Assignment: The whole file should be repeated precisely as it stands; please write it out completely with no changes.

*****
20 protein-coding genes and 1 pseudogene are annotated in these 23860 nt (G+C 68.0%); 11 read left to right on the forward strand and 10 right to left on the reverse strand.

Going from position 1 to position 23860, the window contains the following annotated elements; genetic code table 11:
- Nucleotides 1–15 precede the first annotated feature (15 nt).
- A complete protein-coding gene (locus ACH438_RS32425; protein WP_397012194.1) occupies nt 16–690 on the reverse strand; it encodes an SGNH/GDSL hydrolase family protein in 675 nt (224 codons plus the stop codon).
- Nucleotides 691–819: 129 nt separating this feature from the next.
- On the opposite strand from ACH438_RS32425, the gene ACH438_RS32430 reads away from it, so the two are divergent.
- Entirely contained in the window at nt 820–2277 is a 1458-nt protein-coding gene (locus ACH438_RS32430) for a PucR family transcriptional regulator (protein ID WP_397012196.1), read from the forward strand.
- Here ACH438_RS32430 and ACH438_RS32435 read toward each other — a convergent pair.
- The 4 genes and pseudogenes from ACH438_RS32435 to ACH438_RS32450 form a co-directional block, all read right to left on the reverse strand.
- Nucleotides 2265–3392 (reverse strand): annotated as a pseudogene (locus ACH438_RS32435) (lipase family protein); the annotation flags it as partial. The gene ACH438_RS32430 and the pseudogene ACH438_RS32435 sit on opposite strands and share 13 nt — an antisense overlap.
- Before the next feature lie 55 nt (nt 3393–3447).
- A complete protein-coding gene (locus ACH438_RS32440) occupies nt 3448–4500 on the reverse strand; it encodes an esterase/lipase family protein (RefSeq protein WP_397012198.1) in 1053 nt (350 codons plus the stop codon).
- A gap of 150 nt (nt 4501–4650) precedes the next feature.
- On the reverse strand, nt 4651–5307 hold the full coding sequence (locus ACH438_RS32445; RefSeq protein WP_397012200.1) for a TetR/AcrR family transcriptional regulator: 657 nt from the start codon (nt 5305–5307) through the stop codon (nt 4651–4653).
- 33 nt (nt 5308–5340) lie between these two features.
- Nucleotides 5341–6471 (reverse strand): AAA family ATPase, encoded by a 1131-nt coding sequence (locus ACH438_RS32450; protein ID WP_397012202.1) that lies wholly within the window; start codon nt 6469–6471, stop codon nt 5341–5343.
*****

20 protein-coding genes and 1 pseudogene are annotated in these 23860 nt (G+C 68.0%); 11 read left to right on the forward strand and 10 right to left on the reverse strand.

Going from position 1 to position 23860, the window contains the following annotated elements; genetic code table 11:
- Nucleotides 1–15 precede the first annotated feature (15 nt).
- A complete protein-coding gene (locus ACH438_RS32425; protein WP_397012194.1) occupies nt 16–690 on the reverse strand; it encodes an SGNH/GDSL hydrolase family protein in 675 nt (224 codons plus the stop codon).
- Nucleotides 691–819: 129 nt separating this feature from the next.
- On the opposite strand from ACH438_RS32425, the gene ACH438_RS32430 reads away from it, so the two are divergent.
- Entirely contained in the window at nt 820–2277 is a 1458-nt protein-coding gene (locus ACH438_RS32430) for a PucR family transcriptional regulator (protein ID WP_397012196.1), read from the forward strand.
- Here ACH438_RS32430 and ACH438_RS32435 read toward each other — a convergent pair.
- The 4 genes and pseudogenes from ACH438_RS32435 to ACH438_RS32450 form a co-directional block, all read right to left on the reverse strand.
- Nucleotides 2265–3392 (reverse strand): annotated as a pseudogene (locus ACH438_RS32435) (lipase family protein); the annotation flags it as partial. The gene ACH438_RS32430 and the pseudogene ACH438_RS32435 sit on opposite strands and share 13 nt — an antisense overlap.
- Before the next feature lie 55 nt (nt 3393–3447).
- A complete protein-coding gene (locus ACH438_RS32440) occupies nt 3448–4500 on the reverse strand; it encodes an esterase/lipase family protein (RefSeq protein WP_397012198.1) in 1053 nt (350 codons plus the stop codon).
- A gap of 150 nt (nt 4501–4650) precedes the next feature.
- On the reverse strand, nt 4651–5307 hold the full coding sequence (locus ACH438_RS32445; RefSeq protein WP_397012200.1) for a TetR/AcrR family transcriptional regulator: 657 nt from the start codon (nt 5305–5307) through the stop codon (nt 4651–4653).
- 33 nt (nt 5308–5340) lie between these two features.
- Nucleotides 5341–6471 (reverse strand): AAA family ATPase, encoded by a 1131-nt coding sequence (locus ACH438_RS32450; protein ID WP_397012202.1) that lies wholly within the window; start codon nt 6469–6471, stop codon nt 5341–5343.